According to data from Bloomberg New Energy Finance, the global new solar capacity grew 54% to nearly 28GW in 2011 with Germany and Italy leading in installations. Jenny Chase, head of solar analysis at the research company, advised that PV installations went up to between 26.5 and 29.4GW last year, compared to 18.2GW in 2010, and her central forecast of 28GW.
“The year was on the high side of even bullish estimates,” Chase commented. “We think 2012 will be about flat, as European markets have overshot targets and spending caps and plan to rein back severely.”
Bloomberg noted that European governments, not excluding Germany, Italy or the UK, were cutting subsidies as prices for PV panels drop, which will impede installations that started after they offered FiT giving above-market rates for electricity from low-carbon sources.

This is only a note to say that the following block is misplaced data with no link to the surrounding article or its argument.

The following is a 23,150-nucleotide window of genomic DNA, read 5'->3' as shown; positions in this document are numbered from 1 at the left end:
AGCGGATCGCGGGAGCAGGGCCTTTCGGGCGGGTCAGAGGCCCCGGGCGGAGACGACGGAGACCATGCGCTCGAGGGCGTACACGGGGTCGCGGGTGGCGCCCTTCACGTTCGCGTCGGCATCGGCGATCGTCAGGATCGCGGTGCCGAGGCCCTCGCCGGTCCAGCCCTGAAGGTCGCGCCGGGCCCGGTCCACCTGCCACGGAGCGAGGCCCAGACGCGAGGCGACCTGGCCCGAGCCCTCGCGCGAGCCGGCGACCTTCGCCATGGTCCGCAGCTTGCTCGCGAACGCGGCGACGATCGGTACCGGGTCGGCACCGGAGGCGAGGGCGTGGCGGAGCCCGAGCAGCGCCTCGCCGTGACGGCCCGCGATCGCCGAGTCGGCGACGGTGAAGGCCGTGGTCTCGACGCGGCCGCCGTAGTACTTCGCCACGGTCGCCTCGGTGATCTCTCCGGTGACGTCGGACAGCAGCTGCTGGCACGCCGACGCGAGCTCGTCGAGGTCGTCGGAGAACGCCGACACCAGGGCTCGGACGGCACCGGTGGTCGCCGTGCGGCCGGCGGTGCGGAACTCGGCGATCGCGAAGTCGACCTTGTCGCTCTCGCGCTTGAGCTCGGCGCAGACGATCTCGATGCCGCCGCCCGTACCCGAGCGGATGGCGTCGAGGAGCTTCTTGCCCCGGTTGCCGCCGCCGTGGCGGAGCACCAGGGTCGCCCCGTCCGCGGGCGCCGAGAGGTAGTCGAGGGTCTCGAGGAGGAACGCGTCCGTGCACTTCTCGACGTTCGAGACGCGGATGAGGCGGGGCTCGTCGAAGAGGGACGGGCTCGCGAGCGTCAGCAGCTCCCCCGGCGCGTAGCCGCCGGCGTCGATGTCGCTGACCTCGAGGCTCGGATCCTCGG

The company’s data additionally showed that solar installations rose around the world mostly because of the quickly declining price of panels. New spending on solar energy went up 36% to US$136.6 billion in 2011, representing almost half of all renewable energy investment worldwide last year.
Chase advised that although the fourth quarter showed strength in installations, it wouldn’t be a reason for optimism in 2012. She countered that European markets will slow due to subsidy cuts, and while most other markets will continue to grow, they are smaller in comparison to Europe.